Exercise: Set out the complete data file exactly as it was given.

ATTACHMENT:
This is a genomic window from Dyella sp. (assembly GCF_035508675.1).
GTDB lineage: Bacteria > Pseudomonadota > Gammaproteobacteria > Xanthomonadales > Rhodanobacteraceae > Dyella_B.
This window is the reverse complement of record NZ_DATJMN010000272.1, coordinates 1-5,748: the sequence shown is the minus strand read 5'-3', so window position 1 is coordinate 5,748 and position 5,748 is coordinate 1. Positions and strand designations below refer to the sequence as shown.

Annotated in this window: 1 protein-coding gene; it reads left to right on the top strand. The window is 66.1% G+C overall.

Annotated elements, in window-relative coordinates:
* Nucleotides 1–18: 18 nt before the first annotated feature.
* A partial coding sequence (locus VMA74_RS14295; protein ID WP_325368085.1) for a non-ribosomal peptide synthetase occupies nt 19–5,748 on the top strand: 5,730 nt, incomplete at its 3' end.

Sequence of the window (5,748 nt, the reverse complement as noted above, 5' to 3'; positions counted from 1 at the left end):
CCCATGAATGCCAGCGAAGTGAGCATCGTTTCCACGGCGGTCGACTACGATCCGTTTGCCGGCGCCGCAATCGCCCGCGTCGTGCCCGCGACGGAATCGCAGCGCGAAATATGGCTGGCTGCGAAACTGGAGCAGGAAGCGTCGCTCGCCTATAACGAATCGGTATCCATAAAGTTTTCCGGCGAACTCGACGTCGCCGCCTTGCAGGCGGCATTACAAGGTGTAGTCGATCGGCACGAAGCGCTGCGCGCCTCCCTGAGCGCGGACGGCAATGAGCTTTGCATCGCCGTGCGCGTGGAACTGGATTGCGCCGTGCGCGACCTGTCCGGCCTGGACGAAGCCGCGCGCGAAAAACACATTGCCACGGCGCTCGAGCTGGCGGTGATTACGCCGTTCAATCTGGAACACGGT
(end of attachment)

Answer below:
This is a genomic window from Dyella sp. (assembly GCF_035508675.1).
GTDB lineage: Bacteria > Pseudomonadota > Gammaproteobacteria > Xanthomonadales > Rhodanobacteraceae > Dyella_B.
This window is the reverse complement of record NZ_DATJMN010000272.1, coordinates 1-5,748: the sequence shown is the minus strand read 5'-3', so window position 1 is coordinate 5,748 and position 5,748 is coordinate 1. Positions and strand designations below refer to the sequence as shown.

Annotated in this window: 1 protein-coding gene; it reads left to right on the top strand. The window is 66.1% G+C overall.

Annotated elements, in window-relative coordinates:
* Nucleotides 1–18: 18 nt before the first annotated feature.
* A partial coding sequence (locus VMA74_RS14295; protein ID WP_325368085.1) for a non-ribosomal peptide synthetase occupies nt 19–5,748 on the top strand: 5,730 nt, incomplete at its 3' end.

Sequence of the window (5,748 nt, the reverse complement as noted above, 5' to 3'; positions counted from 1 at the left end):
CCCATGAATGCCAGCGAAGTGAGCATCGTTTCCACGGCGGTCGACTACGATCCGTTTGCCGGCGCCGCAATCGCCCGCGTCGTGCCCGCGACGGAATCGCAGCGCGAAATATGGCTGGCTGCGAAACTGGAGCAGGAAGCGTCGCTCGCCTATAACGAATCGGTATCCATAAAGTTTTCCGGCGAACTCGACGTCGCCGCCTTGCAGGCGGCATTACAAGGTGTAGTCGATCGGCACGAAGCGCTGCGCGCCTCCCTGAGCGCGGACGGCAATGAGCTTTGCATCGCCGTGCGCGTGGAACTGGATTGCGCCGTGCGCGACCTGTCCGGCCTGGACGAAGCCGCGCGCGAAAAACACATTGCCACGGCGCTCGAGCTGGCGGTGATTACGCCGTTCAATCTGGAACACGGT